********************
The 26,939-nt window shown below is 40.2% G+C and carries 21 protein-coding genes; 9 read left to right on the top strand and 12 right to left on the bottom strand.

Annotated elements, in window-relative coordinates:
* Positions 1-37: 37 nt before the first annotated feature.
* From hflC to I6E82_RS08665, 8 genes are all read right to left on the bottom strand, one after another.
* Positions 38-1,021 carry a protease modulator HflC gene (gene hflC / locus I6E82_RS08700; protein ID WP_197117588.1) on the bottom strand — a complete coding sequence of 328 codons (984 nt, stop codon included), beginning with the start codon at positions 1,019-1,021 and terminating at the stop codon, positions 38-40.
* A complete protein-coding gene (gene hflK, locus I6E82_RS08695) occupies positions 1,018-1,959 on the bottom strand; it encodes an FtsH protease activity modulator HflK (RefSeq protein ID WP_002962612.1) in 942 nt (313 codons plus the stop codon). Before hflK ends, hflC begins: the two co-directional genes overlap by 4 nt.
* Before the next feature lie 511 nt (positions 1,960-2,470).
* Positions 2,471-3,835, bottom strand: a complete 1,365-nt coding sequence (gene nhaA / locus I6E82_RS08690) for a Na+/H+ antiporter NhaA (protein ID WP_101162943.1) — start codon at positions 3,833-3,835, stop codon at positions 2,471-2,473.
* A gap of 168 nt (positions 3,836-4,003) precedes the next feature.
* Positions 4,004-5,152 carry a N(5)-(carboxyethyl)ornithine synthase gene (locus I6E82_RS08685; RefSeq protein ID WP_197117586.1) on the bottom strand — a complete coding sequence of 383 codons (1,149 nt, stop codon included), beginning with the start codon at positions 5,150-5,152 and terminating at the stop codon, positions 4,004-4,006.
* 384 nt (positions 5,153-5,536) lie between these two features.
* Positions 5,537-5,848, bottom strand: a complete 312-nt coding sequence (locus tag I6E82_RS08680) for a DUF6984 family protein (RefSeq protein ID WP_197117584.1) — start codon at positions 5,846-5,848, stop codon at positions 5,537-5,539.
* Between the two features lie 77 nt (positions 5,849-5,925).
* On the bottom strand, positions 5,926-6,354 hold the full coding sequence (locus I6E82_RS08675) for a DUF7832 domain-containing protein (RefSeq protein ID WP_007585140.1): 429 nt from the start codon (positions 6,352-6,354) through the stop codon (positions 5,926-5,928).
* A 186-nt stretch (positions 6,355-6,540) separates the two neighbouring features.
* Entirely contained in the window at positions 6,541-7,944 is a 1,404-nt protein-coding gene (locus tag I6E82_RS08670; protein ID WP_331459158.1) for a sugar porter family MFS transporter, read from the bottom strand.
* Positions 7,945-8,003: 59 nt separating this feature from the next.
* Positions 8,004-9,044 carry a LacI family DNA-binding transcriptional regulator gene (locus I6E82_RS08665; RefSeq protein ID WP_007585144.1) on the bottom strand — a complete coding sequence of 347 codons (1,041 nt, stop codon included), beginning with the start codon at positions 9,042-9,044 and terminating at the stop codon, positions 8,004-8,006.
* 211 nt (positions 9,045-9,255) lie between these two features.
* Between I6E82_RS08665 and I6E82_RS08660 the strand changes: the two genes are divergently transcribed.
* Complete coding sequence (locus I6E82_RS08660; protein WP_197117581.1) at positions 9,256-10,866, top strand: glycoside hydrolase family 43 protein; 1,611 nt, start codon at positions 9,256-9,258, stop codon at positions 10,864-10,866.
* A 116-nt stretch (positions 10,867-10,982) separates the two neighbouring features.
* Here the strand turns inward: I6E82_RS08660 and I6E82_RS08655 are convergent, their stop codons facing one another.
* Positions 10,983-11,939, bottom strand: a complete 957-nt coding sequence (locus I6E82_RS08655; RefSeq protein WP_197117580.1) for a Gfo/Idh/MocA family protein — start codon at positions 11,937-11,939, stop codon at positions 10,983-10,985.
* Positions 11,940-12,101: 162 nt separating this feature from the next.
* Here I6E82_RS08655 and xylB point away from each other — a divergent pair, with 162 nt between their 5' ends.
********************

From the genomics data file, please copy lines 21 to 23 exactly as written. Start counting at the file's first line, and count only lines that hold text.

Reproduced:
* Complete coding sequence (locus I6E82_RS08660; protein WP_197117581.1) at positions 9,256-10,866, top strand: glycoside hydrolase family 43 protein; 1,611 nt, start codon at positions 9,256-9,258, stop codon at positions 10,864-10,866.
* A 116-nt stretch (positions 10,867-10,982) separates the two neighbouring features.
* Here the strand turns inward: I6E82_RS08660 and I6E82_RS08655 are convergent, their stop codons facing one another.